Desensitization:

Get ready to be exposed to some gross stuff. Piss, shit, puke, boogers and spit to be exact. Weird smells. Ruined clothes. Lots of dirty diapers. At some point, the baby is going to soil you with any and all of these bodily fluids. The first time it happens will likely startle you and gross you out. Just know that it will not stop for a long time, and after the first few incidents you’ll get used to it.

Pro tip: when traveling, bring an extra shirt and pants for yourself in case your baby’s diaper has technical difficulties and soils you. Wear older clothes around the house, understanding that there is a good chance you’ll be spit up on every day. White t shirts handle those stains best.

She’s a Mom First:

You won’t be bouncing around town to restaurants, bars, parties, or events anytime soon. And the sex will either stop or seriously slow down. Oh, and if you emotionally rely on lots of attention from her, this will also come to a screeching halt. You are no longer the top priority to her, which is painful to accept, but sobering to realize. However, all is not lost. This experience does bring you closer together. You’ve created a human being, and you’re raising them under your roof and under your joint rules. You’re king and queen of the castle, and your children follow your lead. Going through this together is truly something special, and it creates a true lifetime bond.

There will be frustrating moments where you’ll be at each other’s throats, maybe saying things you don’t mean out of anger and exhaustion brought on by lack of sleep. This is normal. Just remember, your wife sacrificed everything to carry this baby for nearly ten months, subjecting her body to all sorts of traumatic things. If you watched the live birth or c-section, you know what I mean. I personally am glad I’m not a woman, because I’d never want to go through the pregnancy and childbirth process. Massive respect for the millions of women who do it every year. The human race wouldn’t continue without you!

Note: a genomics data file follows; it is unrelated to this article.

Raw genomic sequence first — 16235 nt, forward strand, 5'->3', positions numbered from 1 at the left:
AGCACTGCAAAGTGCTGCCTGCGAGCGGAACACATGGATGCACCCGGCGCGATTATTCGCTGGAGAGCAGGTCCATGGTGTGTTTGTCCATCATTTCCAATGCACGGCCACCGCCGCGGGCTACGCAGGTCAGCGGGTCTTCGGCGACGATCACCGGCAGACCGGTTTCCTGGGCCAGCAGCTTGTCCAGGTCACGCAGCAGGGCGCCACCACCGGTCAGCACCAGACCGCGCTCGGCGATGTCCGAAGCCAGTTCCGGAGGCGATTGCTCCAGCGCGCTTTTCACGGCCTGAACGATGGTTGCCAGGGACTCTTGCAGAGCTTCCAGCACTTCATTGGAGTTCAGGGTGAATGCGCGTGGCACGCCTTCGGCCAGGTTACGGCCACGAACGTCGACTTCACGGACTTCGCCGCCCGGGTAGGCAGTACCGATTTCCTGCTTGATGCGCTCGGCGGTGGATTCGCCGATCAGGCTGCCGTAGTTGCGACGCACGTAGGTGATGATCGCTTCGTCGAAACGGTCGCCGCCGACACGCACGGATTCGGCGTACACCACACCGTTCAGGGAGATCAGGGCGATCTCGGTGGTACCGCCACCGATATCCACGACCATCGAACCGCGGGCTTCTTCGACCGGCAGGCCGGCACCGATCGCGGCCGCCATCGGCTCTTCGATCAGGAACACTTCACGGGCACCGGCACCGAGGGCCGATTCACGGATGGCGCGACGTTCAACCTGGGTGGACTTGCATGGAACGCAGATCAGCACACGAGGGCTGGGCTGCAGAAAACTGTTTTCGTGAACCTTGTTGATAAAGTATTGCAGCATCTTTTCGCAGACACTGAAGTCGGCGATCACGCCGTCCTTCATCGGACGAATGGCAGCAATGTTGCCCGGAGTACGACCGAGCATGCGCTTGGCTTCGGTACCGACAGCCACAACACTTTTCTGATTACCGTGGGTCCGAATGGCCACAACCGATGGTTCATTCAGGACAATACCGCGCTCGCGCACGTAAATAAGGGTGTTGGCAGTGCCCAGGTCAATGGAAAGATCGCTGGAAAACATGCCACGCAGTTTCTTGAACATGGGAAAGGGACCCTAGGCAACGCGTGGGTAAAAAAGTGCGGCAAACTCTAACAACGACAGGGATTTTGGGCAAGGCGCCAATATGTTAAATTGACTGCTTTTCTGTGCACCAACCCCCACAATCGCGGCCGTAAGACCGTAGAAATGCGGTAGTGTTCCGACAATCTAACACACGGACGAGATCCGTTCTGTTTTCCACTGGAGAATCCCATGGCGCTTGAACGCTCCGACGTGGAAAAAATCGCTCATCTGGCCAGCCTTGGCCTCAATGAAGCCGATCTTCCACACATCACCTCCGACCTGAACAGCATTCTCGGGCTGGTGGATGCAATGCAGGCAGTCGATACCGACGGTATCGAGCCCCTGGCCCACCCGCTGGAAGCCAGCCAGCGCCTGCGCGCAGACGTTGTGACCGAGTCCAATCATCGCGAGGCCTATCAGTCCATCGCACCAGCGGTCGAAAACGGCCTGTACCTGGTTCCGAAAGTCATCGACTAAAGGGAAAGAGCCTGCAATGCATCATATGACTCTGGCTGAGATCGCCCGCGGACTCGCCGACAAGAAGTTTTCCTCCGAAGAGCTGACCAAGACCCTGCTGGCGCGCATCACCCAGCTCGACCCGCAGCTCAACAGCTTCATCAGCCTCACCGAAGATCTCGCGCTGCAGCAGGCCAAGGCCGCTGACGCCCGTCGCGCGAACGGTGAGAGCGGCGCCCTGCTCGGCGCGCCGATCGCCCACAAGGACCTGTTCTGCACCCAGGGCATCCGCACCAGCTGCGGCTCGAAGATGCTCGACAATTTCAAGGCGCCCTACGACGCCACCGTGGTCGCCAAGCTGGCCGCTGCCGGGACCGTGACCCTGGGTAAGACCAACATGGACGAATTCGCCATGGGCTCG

Changed priorities:

You will notice your mindset will begin to evolve. Things that used to be important won’t be as important. Pressing issues involving the health and happiness of your baby and wife will take priority over some of the things you used to value. This is okay, and very normal. Your mind and soul are adapting to your new way of living, and to successfully get through each day new things need to get done. It may mean skipping that baseball game, sitting out this season of men’s league hockey, making those work meetings virtual in the short term, or DVRing your favorite show instead of watching it live. Change is difficult most of the time, and letting go of who you were is essential for becoming the man you are meant to be.

Being a father is the greatest experience for any man. It’s why you started experiencing sexual urges at age 11 and why you spent time trying to look your best in your twenties. It’s the reason you put in the effort to get to know the mother of your children. These physical urges that drive us and really pushing us to reproduce, continuing our genetic lineage and giving us the opportunity to become the greatest version of ourselves. Fatherhood offers us a chance at true mastery; one only becomes a master when they’re able to teach their craft to someone else.

As George Herbert said, “One father is more than a hundred schoolmasters.”

⁃ Your Big Bro